Leaving that question for consideration in connexion with the systematic statement of the characters of the various groups of Arachnida which follows on p. 299, it is well now to consider the following question, viz., seeing that Limulus and Scorpio are such highly developed and specialized forms, and that they seem to constitute as it were the first and second steps in the series of recognized Arachnida—what do we know, or what are we led to suppose with regard to the more primitive Arachnida from which the Eurypterines and Limulus and Scorpio have sprung? Do we know in the recent or fossil condition any such primitive Arachnids? Such a question is not only legitimate, but prompted by the analogy of at least one other great class of Arthropods. The great Arthropod class, the Crustacea, presents to the zoologist at the present day an immense range of forms, comprising the primitive phyllopods, the minute copepods, the parasitic cirrhipedes and the powerful crabs and lobsters, and the highly elaborated sand-hoppers and slaters. It has been insisted, by those who accepted Lankester’s original doctrine of the direct or genetic affinity of the Chaetopoda and Arthropoda, that Apus and Branchipus really come very near to the ancestral forms which connected those two great branches of Appendiculate (Parapodiate) animals. On the other hand, the land crabs are at an immense distance from these simple forms. The record of the Crustacean family-tree is, in fact, a fairly complete one—the lower primitive members of the group are still represented by living forms in great abundance. In the case of the Arachnida, if we have to start their genealogical history with Limulus and Scorpio, we are much in the same position as we should be in dealing with the Crustacea, were the whole of the Entomostraca and the whole of the Arthrostraca wiped out of existence and record. There is no possibility of doubt that the series of forms corresponding in the Arachnidan line of descent, to the forms distinguished in the Crustacean line of descent as the lower grade—the Entomostraca—have ceased to exist, and not only so, but have left little evidence in the form of fossils as to their former existence and nature. It must, however, be admitted as probable that we should find some evidence, in ancient rocks or in the deep sea, of the early more primitive Arachnids. And it must be remembered that such forms must be expected to exhibit, when found, differences from Limulus and Scorpio as great as those which separate Apus and Cancer. The existing Arachnida, like the higher Crustacea, are “nomomeristic,” that is to say, have a fixed typical number of somites to the body. Further, they are like the higher Crustacea, “somatotagmic,” that is to say, they have this limited set of somites grouped in three (or more) “tagmata” or regions of a fixed number of similarly modified somites—each tagma differing in the modification of its fixed number of somites from that characterizing a neighbouring “tagma.” The most primitive among the lower Crustacea, on the other hand, for example, the Phyllopoda, have not a fixed number of somites, some genera—even allied species—have more, some less, within wide limits; they are “anomomeristic.” They also, as is generally the case with anomomeristic animals, do not exhibit any conformity to a fixed plan of “tagmatism” or division of the somites of the body into regions sharply marked off from one another; the head or prosomatic tagma is followed by a trunk consisting of somites which either graduate in character as we pass along the series or exhibit a large variety in different genera, families and orders, of grouping of the somites. They are anomotagmic, as well as anomomeristic.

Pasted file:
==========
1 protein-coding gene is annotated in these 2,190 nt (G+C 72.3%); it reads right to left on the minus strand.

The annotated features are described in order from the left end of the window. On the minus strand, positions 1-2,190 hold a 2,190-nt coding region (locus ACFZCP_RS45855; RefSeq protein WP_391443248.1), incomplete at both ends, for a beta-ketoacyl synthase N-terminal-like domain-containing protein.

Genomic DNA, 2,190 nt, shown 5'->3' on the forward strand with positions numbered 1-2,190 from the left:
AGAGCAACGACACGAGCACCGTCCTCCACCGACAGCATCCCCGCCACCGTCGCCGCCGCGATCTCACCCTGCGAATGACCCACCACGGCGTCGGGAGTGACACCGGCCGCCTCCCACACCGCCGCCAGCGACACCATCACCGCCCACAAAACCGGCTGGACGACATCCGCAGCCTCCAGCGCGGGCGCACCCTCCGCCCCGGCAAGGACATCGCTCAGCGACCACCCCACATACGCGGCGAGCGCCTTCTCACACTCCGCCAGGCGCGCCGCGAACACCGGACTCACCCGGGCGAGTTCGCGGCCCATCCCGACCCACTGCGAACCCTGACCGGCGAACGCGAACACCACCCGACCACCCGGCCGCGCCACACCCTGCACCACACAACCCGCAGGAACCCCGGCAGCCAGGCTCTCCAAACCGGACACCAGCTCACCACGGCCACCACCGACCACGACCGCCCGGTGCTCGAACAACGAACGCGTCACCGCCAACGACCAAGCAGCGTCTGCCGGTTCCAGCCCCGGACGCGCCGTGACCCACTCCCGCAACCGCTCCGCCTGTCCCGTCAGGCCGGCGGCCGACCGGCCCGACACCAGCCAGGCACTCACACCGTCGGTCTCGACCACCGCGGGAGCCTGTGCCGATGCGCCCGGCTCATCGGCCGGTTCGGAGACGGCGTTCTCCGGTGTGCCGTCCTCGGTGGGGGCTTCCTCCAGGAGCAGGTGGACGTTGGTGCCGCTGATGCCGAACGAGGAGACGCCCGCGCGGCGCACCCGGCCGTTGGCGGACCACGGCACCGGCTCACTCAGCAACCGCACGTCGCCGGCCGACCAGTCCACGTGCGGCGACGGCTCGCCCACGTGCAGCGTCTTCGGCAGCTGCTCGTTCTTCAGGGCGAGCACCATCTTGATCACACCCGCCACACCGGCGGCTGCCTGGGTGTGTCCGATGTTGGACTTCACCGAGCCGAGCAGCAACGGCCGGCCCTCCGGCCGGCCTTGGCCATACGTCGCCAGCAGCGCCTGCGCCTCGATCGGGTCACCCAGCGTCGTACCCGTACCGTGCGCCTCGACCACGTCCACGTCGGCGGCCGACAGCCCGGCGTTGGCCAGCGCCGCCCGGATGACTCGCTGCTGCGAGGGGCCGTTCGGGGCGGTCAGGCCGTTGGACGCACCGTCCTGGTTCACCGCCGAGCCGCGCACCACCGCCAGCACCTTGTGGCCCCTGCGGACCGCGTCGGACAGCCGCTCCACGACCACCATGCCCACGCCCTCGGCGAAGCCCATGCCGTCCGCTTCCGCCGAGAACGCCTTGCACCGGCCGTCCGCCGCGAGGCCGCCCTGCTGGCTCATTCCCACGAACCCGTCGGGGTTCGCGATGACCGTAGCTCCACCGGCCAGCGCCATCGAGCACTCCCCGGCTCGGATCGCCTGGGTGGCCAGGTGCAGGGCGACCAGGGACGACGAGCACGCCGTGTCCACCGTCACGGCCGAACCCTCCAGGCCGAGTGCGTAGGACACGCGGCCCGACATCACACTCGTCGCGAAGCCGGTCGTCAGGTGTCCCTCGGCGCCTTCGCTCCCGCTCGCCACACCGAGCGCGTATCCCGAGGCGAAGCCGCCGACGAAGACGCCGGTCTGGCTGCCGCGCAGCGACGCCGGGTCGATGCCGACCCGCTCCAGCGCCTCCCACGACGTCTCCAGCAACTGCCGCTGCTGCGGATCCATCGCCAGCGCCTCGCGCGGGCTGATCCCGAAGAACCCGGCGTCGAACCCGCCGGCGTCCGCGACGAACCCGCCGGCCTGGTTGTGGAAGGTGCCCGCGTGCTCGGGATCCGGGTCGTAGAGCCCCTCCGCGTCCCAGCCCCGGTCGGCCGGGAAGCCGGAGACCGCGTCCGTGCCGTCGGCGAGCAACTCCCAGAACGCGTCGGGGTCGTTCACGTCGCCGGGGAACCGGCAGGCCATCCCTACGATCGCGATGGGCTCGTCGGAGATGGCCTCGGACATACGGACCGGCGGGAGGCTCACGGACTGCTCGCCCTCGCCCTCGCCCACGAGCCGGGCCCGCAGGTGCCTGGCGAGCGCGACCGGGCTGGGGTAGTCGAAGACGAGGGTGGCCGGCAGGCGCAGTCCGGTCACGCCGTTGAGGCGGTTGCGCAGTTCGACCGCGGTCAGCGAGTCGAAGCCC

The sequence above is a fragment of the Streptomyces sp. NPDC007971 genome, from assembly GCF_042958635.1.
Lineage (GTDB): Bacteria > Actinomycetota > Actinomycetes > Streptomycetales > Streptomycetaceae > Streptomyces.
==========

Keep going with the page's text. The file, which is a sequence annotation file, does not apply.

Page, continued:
When it is admitted—as seems to be reasonable—that the primitive Arachnida would, like the primitive Crustacea, be anomomeristic and anomotagmic, we shall not demand of claimants for the rank of primitive Arachnids agreement with Limulus and Scorpio in respect of the exact number of their somites and the exact grouping of those somites; and when we see how diverse are the modifications of the branches of the appendages both in Arachnida and in other classes of Arthropoda (q.v.), we shall not over-estimate a difference in the form of this or that appendage exhibited by the claimant as compared with the higher Arachnids. With those considerations in mind, the claim of the extinct group of the trilobites to be considered as representatives of the lower and more primitive steps in the Arachnidan genealogy must, it seems, receive a favourable judgment. They differ from the Crustacea in that they have only a single pair of prae-oral appendages, the second pair being definitely developed as mandibles. This fact renders their association with the Crustacea impossible, if classification is to be the expression of genetic affinity inferred from structural coincidence. On the contrary, this particular point is one in which they agree with the higher Arachnida. But little is known of the structure of these extinct animals; we are therefore compelled to deal with such special points of resemblance and difference as their remains still exhibit. They had lateral eyes which resemble no known eyes so closely as the lateral eyes of Limulus. The general form and structure of their prosomatic carapace are in many striking features identical with that of Limulus. The trilobation of the head and body—due to the expansion and flattening of the sides or “pleura” of the tegumentary skeleton—is so closely repeated in the young of Limulus that the latter has been called “the trilobite stage” of Limulus (fig. 42 compared with fig. 41). No Crustacean exhibits this trilobite form. But most important of the evidences presented by the trilobites of affinity with Limulus, and therefore with the Arachnida, is the tendency less marked in some, strongly carried out in others, to form a pygidial or telsonic shield—a fusion of the posterior somites of the body, which is precisely identical in character with the metasomatic carapace of Limulus. When to this is added the fact that a post-anal spine is developed to a large size in some trilobites (fig. 38), like that of Limulus and Scorpio, and that lateral spines on the pleura of the somites are frequent as in Limulus, and that neither metasomatic fusion of somites nor post-anal spine, nor lateral pleural spines are found in any Crustacean, nor all three together in any Arthropod besides the trilobites and Limulus—the claim of the trilobites to be considered as representing one order of a lower grade of Arachnida, comparable to the grade Entomostraca of the Crustacea, seems to be established.
The fact that the single pair of prae-oral appendages of trilobites, known only as yet in one genus, is in that particular case a pair of uni-ramose antennae—does not render the association of trilobites and Arachnids improbable. Although the prae-oral pair of appendages in the higher Arachnida is usually chelate, it is not always so; in spiders it is not so; nor in many Acari. The bi-ramose structure of the post-oral limbs, demonstrated by Beecher in the trilobite Triarthrus, is no more inconsistent with its claim to be a primitive Arachnid than is the foliaceous modification of the limbs in Phyllopods inconsistent with their relationship to the Arthrostracous Crustaceans such as Gammarus and Oniscus.
Thus, then, it seems that we have in the trilobites the representatives of the lower phases of the Arachnidan pedigree. The simple anomomeristic trilobite, with its equi-formal somites and equi-formal appendages, is one term of the series which ends in the even more simple but degenerate Acari. Between the two and at the highest point of the arc, so far as morphological differentiation is concerned, stands the scorpion; near to it in the trilobite’s direction (that is, on the ascending side) are Limulus and the Eurypterines—with a long gap, due to obliteration of the record, separating them from the trilobite. On the
- A pair of round tubercles on the labram (camerostome or hypostoma) of several species of Trilobites has been described and held to be a pair of eyes (22). Sense-organs in a similar position were discovered in Limulus by Patten (42) in 1894.